A cool new generation of do-it-all phones enters the market at a tough time
SELLING THE CELLS
A cool new generation of do-it-all phones enters the market at a tough time
She looks harmless enough, sitting there behind the wheel of her van outside a school in southwest Calgary. Just another stay-at-home mom waiting for the kids to get out. Except this mom isn’t killing time with a paperback or some knitting. She’s plotting the downfall of global empires. At this very minute, in fact, Rosa Seabrook is targeting a wave of nuclear strikes against a distant rival in a titanic struggle for wealth and power being waged around the world—and across the tiny screen of her cellphone. It’s all a game, of course, a tricky multi-player contest pitting cellphone users against each other in simulations lasting weeks. But, confesses Seabrook, “I’m an addict. It’s a lot of fun nuking an empire.”
So much fun that Seabrook figures she spends far more time playing Atomic Dove—the creation of a Vancouver software company—than she does actually talking on her year-old cellphone. Which makes the blond and bubbly Calgary
mother of four exacdy the kind of consumer that cellphone makers and wireless carriers are praying for more of.
Against a sectoral gloom that set in even before the September terror attacks, Canada’s wireless industry is betting heavily on a mix of game-playing moms, corporate road warriors and digitally savvy kids to lift it above the weight of debt taken on to build new and faster cellular networks. All four major Canadian carriers will switch on their new services in major cities by early next year, with coverage in the rest of the country to follow. The networks differ slighdy among carriers. But all accomplish much the same thing: they let Web-enabled cellphones connect to the Internet at roughly the same speed as a good dial-up connection from a desktop computer—unprecedented in the wireless world. To make those networks pay, however, carriers and phone-makers now must sell consumers on a new generation of “communicators”—geek-speak for devices that combine the attributes of a cellphone with a text-messaging tablet like Canada’s BlackBerry and a Web-enabled personal digital assistant like the Palm—not to mention a mobile computer modem.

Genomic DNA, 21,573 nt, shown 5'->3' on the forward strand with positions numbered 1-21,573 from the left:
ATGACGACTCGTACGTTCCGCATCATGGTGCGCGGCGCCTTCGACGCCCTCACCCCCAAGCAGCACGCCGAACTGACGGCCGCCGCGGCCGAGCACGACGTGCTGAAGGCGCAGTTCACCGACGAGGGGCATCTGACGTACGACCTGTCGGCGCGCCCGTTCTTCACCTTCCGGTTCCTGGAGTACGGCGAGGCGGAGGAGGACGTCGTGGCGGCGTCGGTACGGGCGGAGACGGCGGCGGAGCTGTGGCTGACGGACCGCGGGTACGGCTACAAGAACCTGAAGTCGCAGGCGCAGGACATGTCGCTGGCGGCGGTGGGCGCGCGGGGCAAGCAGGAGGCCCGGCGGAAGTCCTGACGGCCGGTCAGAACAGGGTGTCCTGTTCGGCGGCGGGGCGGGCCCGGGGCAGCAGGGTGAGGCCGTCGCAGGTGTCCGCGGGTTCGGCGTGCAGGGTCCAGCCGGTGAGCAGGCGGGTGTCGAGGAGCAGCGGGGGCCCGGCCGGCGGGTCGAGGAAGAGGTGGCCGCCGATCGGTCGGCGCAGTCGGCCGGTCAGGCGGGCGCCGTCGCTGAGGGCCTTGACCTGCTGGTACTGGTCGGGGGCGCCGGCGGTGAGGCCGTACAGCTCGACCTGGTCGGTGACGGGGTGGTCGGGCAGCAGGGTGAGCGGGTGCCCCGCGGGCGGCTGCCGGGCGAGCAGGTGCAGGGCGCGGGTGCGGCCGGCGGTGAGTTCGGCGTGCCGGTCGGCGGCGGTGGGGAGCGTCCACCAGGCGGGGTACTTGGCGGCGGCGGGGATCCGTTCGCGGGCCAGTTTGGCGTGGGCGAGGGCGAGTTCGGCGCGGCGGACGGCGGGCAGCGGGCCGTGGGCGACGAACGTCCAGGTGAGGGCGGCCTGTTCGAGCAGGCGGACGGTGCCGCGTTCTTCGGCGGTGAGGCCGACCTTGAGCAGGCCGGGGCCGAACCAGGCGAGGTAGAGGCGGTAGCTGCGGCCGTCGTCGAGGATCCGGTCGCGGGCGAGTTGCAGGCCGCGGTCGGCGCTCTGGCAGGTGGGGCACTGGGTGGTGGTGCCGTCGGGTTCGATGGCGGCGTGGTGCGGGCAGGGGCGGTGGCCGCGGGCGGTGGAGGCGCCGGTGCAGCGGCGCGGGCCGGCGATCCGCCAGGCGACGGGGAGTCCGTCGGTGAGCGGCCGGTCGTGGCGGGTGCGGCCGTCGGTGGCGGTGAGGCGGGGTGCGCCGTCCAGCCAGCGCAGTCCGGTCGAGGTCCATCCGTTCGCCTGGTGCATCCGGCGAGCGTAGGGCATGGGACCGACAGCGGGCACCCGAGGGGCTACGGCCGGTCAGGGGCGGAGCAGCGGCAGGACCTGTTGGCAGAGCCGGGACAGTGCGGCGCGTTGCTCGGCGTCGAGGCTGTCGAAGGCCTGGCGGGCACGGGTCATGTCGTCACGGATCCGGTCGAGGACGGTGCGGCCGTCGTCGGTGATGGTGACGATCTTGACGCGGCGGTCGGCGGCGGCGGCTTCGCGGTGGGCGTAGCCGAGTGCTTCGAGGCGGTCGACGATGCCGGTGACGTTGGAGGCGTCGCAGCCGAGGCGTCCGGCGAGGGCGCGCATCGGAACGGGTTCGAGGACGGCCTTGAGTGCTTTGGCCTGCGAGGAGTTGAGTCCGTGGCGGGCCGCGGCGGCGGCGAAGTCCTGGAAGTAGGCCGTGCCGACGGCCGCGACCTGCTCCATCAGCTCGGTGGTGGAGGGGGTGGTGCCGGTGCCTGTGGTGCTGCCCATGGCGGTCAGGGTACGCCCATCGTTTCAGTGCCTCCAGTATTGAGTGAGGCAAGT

Despite an uptick in handset sales in the wake of Sept. 11, news out of the wireless sector has been mostly gloomy for months. Montrealbased Microcell Communications Inc., home of the Fido brand and the smallest of the big four, lost $120 million in the third quarter. CEO André Tremblay called the business environment “the worst the industry has seen for as long as anybody can remember.” No. 1 carrier
Rogers AT&T Wireless, which launched its new network in November (and whose majority owner, Rogers Communications Inc., also owns Macleans), had a $29-million third-quarter loss. Secondranked Bell Mobility does not separate out its bottom line, but its Montreal parent, BCE Inc., declared a third-quarter loss of $146 million. While Burnaby, B.C.-based Telus Corp.—the parent of third-ranked Telus Mobility—boasted a third-quarter profit of $584 million, that almost surely came from other ventures.
Handset makers have their own woes. Although industry leader Nokia Corp., based in Finland, is in the black, profit is down 70 per cent from a year ago due to a worldwide drop-off in sales. Americas Motorola Corp. had its third losing quarter in a row, and predicts red ink for the rest of the year. After watching handset losses mount, Sweden’s Telefon AB L.M. Ericsson has gotten out of the business entirely, spinning it off to a joint venture with Japan’s Sony Corp.
They, along with carriers and a host of smaller companies making software for Web-connected cellphones, are counting on the new networks to turn things around. On the evolutionary path from first-generation analog cellphones through second-generation digital phones to an envisaged future of lightning-fast wireless chatter among appliances of every sort, marketers and engineers quibble about whether this represents a real third-generation advance—known as 3G—or a second-generation extension dubbed 2.5G. What is more important is whether the connection speeds they make possible will finally sell consumers on the value of services that have been available on some cellphones for about a year, at much slower